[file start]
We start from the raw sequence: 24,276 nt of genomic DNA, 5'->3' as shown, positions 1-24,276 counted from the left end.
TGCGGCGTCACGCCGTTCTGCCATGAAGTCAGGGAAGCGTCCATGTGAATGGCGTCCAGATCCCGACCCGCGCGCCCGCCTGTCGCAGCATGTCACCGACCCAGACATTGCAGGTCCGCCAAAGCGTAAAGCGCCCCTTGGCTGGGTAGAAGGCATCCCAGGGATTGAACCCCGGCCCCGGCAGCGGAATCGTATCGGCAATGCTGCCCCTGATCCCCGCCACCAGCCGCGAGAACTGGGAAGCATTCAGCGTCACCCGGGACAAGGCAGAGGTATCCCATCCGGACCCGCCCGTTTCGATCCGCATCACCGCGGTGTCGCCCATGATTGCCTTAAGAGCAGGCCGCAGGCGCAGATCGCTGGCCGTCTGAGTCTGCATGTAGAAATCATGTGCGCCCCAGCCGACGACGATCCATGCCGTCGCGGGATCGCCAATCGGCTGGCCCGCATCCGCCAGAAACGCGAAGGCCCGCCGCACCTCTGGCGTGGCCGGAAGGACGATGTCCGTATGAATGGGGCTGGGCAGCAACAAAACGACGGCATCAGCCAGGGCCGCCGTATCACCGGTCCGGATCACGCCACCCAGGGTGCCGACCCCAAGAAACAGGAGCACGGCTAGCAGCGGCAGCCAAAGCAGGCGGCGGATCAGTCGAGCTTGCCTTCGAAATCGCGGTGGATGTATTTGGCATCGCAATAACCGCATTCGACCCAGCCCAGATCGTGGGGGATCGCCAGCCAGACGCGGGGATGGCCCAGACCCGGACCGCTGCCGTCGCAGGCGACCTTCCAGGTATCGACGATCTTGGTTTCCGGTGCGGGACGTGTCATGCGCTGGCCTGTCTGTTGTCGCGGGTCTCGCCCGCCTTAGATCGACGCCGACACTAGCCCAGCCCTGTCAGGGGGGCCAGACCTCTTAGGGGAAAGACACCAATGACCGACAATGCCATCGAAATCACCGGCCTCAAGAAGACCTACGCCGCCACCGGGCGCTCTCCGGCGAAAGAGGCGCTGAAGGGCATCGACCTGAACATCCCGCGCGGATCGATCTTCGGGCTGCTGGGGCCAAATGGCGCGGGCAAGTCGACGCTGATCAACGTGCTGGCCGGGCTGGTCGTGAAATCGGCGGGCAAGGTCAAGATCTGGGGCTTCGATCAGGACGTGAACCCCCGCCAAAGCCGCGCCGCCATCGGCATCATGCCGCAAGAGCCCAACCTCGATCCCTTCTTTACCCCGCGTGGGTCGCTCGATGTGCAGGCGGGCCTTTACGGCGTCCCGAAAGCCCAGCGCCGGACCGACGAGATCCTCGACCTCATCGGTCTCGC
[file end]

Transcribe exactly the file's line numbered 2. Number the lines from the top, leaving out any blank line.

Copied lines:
TGCGGCGTCACGCCGTTCTGCCATGAAGTCAGGGAAGCGTCCATGTGAATGGCGTCCAGATCCCGACCCGCGCGCCCGCCTGTCGCAGCATGTCACCGACCCAGACATTGCAGGTCCGCCAAAGCGTAAAGCGCCCCTTGGCTGGGTAGAAGGCATCCCAGGGATTGAACCCCGGCCCCGGCAGCGGAATCGTATCGGCAATGCTGCCCCTGATCCCCGCCACCAGCCGCGAGAACTGGGAAGCATTCAGCGTCACCCGGGACAAGGCAGAGGTATCCCATCCGGACCCGCCCGTTTCGATCCGCATCACCGCGGTGTCGCCCATGATTGCCTTAAGAGCAGGCCGCAGGCGCAGATCGCTGGCCGTCTGAGTCTGCATGTAGAAATCATGTGCGCCCCAGCCGACGACGATCCATGCCGTCGCGGGATCGCCAATCGGCTGGCCCGCATCCGCCAGAAACGCGAAGGCCCGCCGCACCTCTGGCGTGGCCGGAAGGACGATGTCCGTATGAATGGGGCTGGGCAGCAACAAAACGACGGCATCAGCCAGGGCCGCCGTATCACCGGTCCGGATCACGCCACCCAGGGTGCCGACCCCAAGAAACAGGAGCACGGCTAGCAGCGGCAGCCAAAGCAGGCGGCGGATCAGTCGAGCTTGCCTTCGAAATCGCGGTGGATGTATTTGGCATCGCAATAACCGCATTCGACCCAGCCCAGATCGTGGGGGATCGCCAGCCAGACGCGGGGATGGCCCAGACCCGGACCGCTGCCGTCGCAGGCGACCTTCCAGGTATCGACGATCTTGGTTTCCGGTGCGGGACGTGTCATGCGCTGGCCTGTCTGTTGTCGCGGGTCTCGCCCGCCTTAGATCGACGCCGACACTAGCCCAGCCCTGTCAGGGGGGCCAGACCTCTTAGGGGAAAGACACCAATGACCGACAATGCCATCGAAATCACCGGCCTCAAGAAGACCTACGCCGCCACCGGGCGCTCTCCGGCGAAAGAGGCGCTGAAGGGCATCGACCTGAACATCCCGCGCGGATCGATCTTCGGGCTGCTGGGGCCAAATGGCGCGGGCAAGTCGACGCTGATCAACGTGCTGGCCGGGCTGGTCGTGAAATCGGCGGGCAAGGTCAAGATCTGGGGCTTCGATCAGGACGTGAACCCCCGCCAAAGCCGCGCCGCCATCGGCATCATGCCGCAAGAGCCCAACCTCGATCCCTTCTTTACCCCGCGTGGGTCGCTCGATGTGCAGGCGGGCCTTTACGGCGTCCCGAAAGCCCAGCGCCGGACCGACGAGATCCTCGACCTCATCGGTCTCGC